Cocoa butter is composed approximately by 2/3 of saturated fat (1/3 palmitic acid
and 1/3 stearic acid) and 1/3 of monounsaturated fat (oleic acid). Therefore, theoretically
speaking only 2/3 of cocoa butter is unhealthy fat. Also cocoa butter contains less
than 3% of linoleic acid (one of the omega-6 fats).
The content of saturated fat in chocolate greatly varies depending on the brand and
type of chocolate, with milk chocolate and chocolate syrup being fattier than dark
chocolate. White chocolate is among the highest in fat content and should not be
considered chocolate in a first place since it does not contain cocoa.
In addition to the fat content, excessive cocoa consumption may have effects similar
to caffeine. Excessive theobromine can cause addiction, sleeplessness, anxiety, as
well as over-stimulation of the urinary system. So, based on this information, should
chocolate be incorporated into an everyday diet? Can chocolate be used as substitute
for oranges, carrots and other sources of antioxidants?
Chocolate is considered one of the most concentrated sources of nutrients you can
possibly find. This makes it particularly useful for athletes who need a fast release
of high energy. A glass of warm low-fat milk with a spoon of pure dark cocoa sweetened
with brown sugar is an excellent recovery drink after a jog or workout at the gym.
Even better, chocolate contains twice as much nitrogenous matter and twenty-five
times more fat matter than flour. Also, pure cocoa contains twice as many antioxidants
than red wine and three times more than green tea.
Consuming cocoa is a preferable choice over chocolate bars. This way you would eliminate
the fat that is artificially added to the product during manufacturing, and you would
stick to the natural fat produced by the plant. Also, a lot of nutrients naturally
present in cocoa are diluted during the preparation of chocolate when they are mixed
with cocoa butter. Chocolate bars, for example, contain 10 times less theobromine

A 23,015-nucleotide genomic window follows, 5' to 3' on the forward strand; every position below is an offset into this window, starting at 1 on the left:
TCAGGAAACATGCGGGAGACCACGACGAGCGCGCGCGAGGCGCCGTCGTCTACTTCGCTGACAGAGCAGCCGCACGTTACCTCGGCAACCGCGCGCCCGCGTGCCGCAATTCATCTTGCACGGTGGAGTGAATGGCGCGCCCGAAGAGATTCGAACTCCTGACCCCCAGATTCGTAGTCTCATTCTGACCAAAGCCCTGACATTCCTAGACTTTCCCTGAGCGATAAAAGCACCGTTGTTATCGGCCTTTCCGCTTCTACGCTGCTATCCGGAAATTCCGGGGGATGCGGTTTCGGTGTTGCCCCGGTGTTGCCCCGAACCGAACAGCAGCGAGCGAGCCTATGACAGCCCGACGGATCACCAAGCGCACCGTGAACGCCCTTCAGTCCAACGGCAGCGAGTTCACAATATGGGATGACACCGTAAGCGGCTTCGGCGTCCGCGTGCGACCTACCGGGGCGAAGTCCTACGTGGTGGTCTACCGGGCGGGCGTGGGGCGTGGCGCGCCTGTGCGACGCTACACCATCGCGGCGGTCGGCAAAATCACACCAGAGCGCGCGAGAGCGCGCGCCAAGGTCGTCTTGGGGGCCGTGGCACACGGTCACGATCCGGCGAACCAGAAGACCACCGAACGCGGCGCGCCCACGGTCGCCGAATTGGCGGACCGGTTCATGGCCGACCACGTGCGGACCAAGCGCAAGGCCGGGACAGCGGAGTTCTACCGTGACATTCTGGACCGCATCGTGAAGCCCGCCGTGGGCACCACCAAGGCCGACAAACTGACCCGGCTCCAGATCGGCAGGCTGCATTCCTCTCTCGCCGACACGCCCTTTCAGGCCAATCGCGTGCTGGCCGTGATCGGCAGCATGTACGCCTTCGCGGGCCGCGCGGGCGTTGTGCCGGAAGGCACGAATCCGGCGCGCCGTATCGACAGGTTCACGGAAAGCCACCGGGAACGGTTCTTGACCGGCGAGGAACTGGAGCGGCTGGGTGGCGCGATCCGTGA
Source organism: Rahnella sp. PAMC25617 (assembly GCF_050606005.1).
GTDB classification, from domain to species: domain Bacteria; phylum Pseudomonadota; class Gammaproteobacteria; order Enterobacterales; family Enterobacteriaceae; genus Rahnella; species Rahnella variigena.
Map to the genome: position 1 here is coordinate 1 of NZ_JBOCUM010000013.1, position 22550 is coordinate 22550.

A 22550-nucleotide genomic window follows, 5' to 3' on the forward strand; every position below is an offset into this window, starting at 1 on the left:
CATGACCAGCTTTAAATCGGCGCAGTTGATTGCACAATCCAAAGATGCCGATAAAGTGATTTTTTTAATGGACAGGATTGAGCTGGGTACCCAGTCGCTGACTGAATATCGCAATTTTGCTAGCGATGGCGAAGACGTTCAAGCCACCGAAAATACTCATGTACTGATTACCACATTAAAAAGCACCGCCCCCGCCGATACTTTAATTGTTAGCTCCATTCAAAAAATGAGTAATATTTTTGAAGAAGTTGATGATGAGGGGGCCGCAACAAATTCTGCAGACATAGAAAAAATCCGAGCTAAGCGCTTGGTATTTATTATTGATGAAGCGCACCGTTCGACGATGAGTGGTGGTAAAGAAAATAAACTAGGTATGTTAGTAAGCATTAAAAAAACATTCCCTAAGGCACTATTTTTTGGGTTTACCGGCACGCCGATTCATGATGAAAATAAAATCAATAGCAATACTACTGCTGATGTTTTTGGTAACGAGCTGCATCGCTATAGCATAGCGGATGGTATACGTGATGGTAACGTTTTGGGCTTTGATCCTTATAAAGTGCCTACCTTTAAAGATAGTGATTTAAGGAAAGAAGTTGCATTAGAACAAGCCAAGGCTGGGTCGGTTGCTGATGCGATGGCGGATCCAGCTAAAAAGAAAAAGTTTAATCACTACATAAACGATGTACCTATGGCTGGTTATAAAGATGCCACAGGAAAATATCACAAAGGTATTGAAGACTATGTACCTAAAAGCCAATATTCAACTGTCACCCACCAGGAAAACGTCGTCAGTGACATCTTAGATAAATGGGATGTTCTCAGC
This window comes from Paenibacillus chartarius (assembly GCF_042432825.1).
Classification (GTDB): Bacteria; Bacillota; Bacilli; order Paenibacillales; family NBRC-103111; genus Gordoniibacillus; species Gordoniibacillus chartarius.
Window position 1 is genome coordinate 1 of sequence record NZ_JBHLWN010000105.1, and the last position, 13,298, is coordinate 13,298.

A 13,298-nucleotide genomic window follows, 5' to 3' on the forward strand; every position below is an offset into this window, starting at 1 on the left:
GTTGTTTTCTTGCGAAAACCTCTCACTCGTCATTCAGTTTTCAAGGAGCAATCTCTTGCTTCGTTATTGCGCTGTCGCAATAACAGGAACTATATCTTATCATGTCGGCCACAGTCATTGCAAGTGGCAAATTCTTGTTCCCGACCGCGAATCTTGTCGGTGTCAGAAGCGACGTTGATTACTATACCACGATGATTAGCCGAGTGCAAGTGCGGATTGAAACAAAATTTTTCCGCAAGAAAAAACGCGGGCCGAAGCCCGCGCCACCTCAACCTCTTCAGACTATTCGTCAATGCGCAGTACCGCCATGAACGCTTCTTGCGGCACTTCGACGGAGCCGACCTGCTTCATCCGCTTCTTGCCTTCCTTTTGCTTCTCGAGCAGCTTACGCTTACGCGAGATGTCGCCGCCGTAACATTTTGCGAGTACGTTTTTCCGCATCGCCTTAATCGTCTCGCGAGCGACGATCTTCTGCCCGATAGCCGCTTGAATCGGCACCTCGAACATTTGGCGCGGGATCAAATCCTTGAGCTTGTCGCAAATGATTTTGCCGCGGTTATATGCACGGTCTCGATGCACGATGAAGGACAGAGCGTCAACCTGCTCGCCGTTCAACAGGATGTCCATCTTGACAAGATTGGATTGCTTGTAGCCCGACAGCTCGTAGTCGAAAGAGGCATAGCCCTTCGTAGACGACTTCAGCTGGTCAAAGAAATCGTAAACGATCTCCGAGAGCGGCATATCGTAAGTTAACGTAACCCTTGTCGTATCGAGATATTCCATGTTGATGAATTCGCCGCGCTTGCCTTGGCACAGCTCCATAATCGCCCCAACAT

and way less antioxidants than cocoa powder itself.
Other aspects of chemical processing of cocoa to chocolate regard its treatment with
alkali. Alkali are said to be added to cocoa to improve its solubility through saponification
(the chemical transformation of fatty acids into detergents) of the cocoa butter
component; an aesthetic "improvement" that people willing to stick to "clean" diets
can stay away from.
When you do choose a chocolate bar, it is recommended to stay away from high sugar,
high fat products like milk chocolate or white chocolate. Try to pick dark chocolate
with the highest cocoa content you can (75% and up). More cocoa means that the beneficial
nutrients are not diluted away by the cocoa butter added during the manufacturing
process. Having said so, for many people the bitter taste of dark chocolate is less
appealing than the sweet taste of milk chocolate. Fortunately, there are plenty of
products on the market which combine dry fruit and nuts with dark chocolate, offering
a healthier sweet chocolate alternative. For those who need sweet taste at all costs
for example, a good choice can be dark chocolate with dry cranberries, raisins, or
candied orange peel.
That depends. If you are an active person and have control over the other sources
of calories in your diet, there should not be any problem in incorporating moderate
amounts of cocoa products in your diet routine. It is obviously a matter of avoiding
excess consumption and, more than anything, making the right choice at the supermarket.
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